By Timothy Chipp firstname.lastname@example.org
Niagara Gazette — Tuesday’s budget vote in Lewiston-Porter will affect more than $66 million in spending over the course of the next few years.
Getting approval to actually touch that money is likely to be the toughest challenge the district has ever faced, considering the status of the school’s finances.
With millions of state dollars disappearing every year since 2009, Lew-Port’s school board decided to attempt an override of the state’s property tax cap law to help balance a 2013-14 budget. In proposing a 5.5 percent levy increase, they’ve determined funding offerings like its afterschool assistance program for struggling high school students and modified sports for middle schoolers unready to face junior varsity-level competition more important than worrying about the financial struggles of an aging electorate.
Now they need more than 60 percent support from the public to approve the plan, a statistical improbability considering both the district’s history at the polls and the failure rate of last year’s override attempts across New York.
Historically, the district has not attempted such drastic increases to its levy in the past five years. But in a study of election results since 1980, only one proposal of more than 5 percent increase achieved more than the required 60 percent yes votes. Though no tax cap existed prior to 2012’s election, several proposed budgets in the same 30-plus year time frame were either approved by less than 60 percent or failed at the polls.
Last year’s results also point out a grim prospect for Lew-Port. Nineteen — including neighbor Niagara-Wheatfield — districts failed to pass a budget on the first vote last year because of attempts to override the state law. Many of them succeeded in passing a reduced tax levy plan in a second vote last June, but districts relying on extra support from voters found it missing when it mattered.
Niagara-Wheatfield’s original plan even failed to receive 50 percent support when it needed 60 percent.
With much of the attention on the district’s spending plan for next year, another chunk of money is also up to voters in a second proposition. A proposed $26 million capital improvement project needs 50 percent approval from voters, as well.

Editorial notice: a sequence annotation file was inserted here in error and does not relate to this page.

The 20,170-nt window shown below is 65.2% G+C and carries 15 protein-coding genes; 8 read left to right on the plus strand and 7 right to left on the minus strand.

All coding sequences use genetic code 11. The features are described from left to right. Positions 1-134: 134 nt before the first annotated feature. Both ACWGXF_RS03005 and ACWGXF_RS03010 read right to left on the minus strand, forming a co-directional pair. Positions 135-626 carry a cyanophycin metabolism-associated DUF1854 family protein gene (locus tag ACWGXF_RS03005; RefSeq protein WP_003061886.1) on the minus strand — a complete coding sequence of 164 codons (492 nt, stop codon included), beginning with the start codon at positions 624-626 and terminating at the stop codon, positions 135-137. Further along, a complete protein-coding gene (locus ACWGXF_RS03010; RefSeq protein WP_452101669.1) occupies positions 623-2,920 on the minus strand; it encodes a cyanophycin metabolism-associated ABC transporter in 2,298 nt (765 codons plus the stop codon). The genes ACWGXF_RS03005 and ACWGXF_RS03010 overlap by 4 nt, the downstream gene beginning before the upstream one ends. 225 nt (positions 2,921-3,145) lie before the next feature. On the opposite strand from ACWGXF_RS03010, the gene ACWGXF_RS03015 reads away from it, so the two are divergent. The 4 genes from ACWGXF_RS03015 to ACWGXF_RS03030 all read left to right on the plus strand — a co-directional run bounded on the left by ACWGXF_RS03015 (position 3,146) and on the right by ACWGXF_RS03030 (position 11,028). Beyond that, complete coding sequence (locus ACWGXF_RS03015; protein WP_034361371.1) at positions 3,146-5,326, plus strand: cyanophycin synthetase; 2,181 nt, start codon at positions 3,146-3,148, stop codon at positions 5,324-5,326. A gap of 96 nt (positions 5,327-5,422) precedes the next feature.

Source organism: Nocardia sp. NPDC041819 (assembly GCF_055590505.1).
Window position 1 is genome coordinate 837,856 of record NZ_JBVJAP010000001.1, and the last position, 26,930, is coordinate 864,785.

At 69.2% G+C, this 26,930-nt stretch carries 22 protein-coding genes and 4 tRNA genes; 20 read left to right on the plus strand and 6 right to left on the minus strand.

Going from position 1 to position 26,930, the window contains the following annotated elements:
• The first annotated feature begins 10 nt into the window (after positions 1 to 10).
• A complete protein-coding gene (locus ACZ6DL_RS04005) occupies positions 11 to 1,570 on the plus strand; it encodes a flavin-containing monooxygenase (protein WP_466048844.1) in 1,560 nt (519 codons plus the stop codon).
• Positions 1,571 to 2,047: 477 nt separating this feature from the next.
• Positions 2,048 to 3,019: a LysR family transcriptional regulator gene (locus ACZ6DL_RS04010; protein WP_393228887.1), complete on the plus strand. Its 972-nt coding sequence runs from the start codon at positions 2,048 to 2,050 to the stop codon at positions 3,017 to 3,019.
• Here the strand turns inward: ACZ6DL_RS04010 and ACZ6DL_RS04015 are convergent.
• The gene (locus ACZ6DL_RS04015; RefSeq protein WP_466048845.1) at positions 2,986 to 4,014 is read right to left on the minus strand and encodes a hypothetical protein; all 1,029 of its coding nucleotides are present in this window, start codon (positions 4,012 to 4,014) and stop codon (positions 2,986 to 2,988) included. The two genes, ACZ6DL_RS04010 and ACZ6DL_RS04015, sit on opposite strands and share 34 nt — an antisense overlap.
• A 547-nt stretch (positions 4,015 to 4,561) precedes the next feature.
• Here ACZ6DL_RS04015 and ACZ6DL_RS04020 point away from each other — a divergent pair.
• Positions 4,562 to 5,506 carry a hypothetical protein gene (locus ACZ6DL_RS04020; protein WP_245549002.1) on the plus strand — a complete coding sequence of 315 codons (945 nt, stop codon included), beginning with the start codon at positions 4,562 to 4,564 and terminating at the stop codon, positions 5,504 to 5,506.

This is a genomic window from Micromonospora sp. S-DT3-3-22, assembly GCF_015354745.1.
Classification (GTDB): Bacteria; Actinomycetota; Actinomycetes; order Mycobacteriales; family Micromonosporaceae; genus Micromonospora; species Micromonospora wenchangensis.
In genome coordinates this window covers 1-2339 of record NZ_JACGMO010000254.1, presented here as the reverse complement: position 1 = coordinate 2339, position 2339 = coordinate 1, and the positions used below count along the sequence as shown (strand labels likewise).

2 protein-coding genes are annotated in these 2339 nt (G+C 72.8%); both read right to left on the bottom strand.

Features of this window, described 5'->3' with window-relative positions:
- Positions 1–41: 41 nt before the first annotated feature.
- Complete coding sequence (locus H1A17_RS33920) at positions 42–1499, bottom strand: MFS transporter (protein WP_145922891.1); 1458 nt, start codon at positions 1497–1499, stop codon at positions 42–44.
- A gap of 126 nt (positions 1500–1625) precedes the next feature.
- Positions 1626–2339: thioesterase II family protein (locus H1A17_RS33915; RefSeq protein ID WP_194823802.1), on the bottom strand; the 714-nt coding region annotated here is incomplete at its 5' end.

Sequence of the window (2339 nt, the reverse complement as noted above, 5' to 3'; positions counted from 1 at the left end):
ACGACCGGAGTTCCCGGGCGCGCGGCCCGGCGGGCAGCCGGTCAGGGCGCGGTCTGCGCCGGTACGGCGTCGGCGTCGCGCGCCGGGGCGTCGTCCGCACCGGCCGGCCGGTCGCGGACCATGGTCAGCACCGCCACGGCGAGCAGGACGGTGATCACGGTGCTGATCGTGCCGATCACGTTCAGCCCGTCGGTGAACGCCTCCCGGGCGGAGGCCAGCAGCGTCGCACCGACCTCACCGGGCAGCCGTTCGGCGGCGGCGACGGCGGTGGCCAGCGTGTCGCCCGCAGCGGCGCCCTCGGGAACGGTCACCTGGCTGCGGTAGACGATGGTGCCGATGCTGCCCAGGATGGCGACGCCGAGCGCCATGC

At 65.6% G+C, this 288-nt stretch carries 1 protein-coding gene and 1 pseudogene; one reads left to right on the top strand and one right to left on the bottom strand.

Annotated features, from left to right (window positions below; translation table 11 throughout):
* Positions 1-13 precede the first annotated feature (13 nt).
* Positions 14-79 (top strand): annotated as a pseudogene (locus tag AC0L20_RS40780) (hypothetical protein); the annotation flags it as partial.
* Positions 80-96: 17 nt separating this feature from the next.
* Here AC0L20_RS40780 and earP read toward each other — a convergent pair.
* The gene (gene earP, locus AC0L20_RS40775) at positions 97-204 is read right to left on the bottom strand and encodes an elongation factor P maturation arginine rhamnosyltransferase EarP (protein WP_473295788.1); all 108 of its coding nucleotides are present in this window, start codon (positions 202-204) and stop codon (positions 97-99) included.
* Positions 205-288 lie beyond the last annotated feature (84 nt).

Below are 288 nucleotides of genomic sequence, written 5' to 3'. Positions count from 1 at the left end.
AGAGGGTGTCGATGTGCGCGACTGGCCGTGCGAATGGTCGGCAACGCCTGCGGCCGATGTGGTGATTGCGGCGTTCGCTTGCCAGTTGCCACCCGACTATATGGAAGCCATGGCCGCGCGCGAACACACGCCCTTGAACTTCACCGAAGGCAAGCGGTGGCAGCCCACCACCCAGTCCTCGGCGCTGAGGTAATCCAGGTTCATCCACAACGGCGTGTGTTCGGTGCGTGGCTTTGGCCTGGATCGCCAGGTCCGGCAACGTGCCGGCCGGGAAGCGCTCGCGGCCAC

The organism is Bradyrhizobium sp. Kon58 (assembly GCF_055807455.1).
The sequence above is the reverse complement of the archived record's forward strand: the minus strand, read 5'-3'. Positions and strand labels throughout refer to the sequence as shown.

The project, which would be funded at no additional cost to taxpayers, according to Superintendent Christopher Roser, would provide dramatic improvements to the district’s high school - including the construction of a new swimming pool on the school’s first floor - and update entryways to all four education buildings.
Based on needs determined in the district’s latest building conditions survey, Roser said the $26 million needed to complete the project is money from a completely separate pot of state funds which could never be used to balance the district’s budget crisis requiring the supermajority support.
If approved, the project is expected to begin construction in the summer of 2014.
In addition to the two financial decisions facing voters, three candidates for the district’s school board will run unopposed for three openings. Board President Jodee Riordan has decided to seek a new three-year term, while outgoing members Jim Sperduti and Jerome Andres will be replaced by Betty VanDenBosch Warrick and Anna Wright, both parents of children in the district.
Voting is open from 8 a.m. to 9 p.m. Tuesday in the district’s Community Resource Center, 4061 Creek Road, Porter.Contact reporter Timothy Chipp at 282-2311, ext. 2251, or follow on Twitter @timchipp.